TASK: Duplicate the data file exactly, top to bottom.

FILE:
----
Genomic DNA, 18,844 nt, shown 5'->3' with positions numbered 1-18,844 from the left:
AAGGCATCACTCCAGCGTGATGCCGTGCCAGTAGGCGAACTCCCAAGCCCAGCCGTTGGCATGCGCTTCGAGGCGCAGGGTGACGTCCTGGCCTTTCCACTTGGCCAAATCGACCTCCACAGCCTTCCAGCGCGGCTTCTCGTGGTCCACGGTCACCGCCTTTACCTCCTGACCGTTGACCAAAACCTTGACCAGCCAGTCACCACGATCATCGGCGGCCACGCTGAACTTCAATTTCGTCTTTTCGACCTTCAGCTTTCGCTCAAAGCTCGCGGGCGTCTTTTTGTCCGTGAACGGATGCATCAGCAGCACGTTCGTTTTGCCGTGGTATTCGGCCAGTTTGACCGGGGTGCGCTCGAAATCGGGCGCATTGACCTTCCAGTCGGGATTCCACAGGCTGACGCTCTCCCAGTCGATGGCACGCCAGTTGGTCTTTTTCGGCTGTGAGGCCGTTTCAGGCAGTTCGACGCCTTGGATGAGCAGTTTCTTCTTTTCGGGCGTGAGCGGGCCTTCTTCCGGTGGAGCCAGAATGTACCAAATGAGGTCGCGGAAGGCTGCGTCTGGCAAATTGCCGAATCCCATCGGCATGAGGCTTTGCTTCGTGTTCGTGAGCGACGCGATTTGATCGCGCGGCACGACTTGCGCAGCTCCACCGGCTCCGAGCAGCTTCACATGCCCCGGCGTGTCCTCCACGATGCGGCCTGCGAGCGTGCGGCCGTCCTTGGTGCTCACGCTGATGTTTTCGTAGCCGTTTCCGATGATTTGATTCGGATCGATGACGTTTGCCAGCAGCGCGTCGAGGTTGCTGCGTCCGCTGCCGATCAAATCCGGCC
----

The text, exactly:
Genomic DNA, 18,844 nt, shown 5'->3' with positions numbered 1-18,844 from the left:
AAGGCATCACTCCAGCGTGATGCCGTGCCAGTAGGCGAACTCCCAAGCCCAGCCGTTGGCATGCGCTTCGAGGCGCAGGGTGACGTCCTGGCCTTTCCACTTGGCCAAATCGACCTCCACAGCCTTCCAGCGCGGCTTCTCGTGGTCCACGGTCACCGCCTTTACCTCCTGACCGTTGACCAAAACCTTGACCAGCCAGTCACCACGATCATCGGCGGCCACGCTGAACTTCAATTTCGTCTTTTCGACCTTCAGCTTTCGCTCAAAGCTCGCGGGCGTCTTTTTGTCCGTGAACGGATGCATCAGCAGCACGTTCGTTTTGCCGTGGTATTCGGCCAGTTTGACCGGGGTGCGCTCGAAATCGGGCGCATTGACCTTCCAGTCGGGATTCCACAGGCTGACGCTCTCCCAGTCGATGGCACGCCAGTTGGTCTTTTTCGGCTGTGAGGCCGTTTCAGGCAGTTCGACGCCTTGGATGAGCAGTTTCTTCTTTTCGGGCGTGAGCGGGCCTTCTTCCGGTGGAGCCAGAATGTACCAAATGAGGTCGCGGAAGGCTGCGTCTGGCAAATTGCCGAATCCCATCGGCATGAGGCTTTGCTTCGTGTTCGTGAGCGACGCGATTTGATCGCGCGGCACGACTTGCGCAGCTCCACCGGCTCCGAGCAGCTTCACATGCCCCGGCGTGTCCTCCACGATGCGGCCTGCGAGCGTGCGGCCGTCCTTGGTGCTCACGCTGATGTTTTCGTAGCCGTTTCCGATGATTTGATTCGGATCGATGACGTTTGCCAGCAGCGCGTCGAGGTTGCTGCGTCCGCTGCCGATCAAATCCGGCC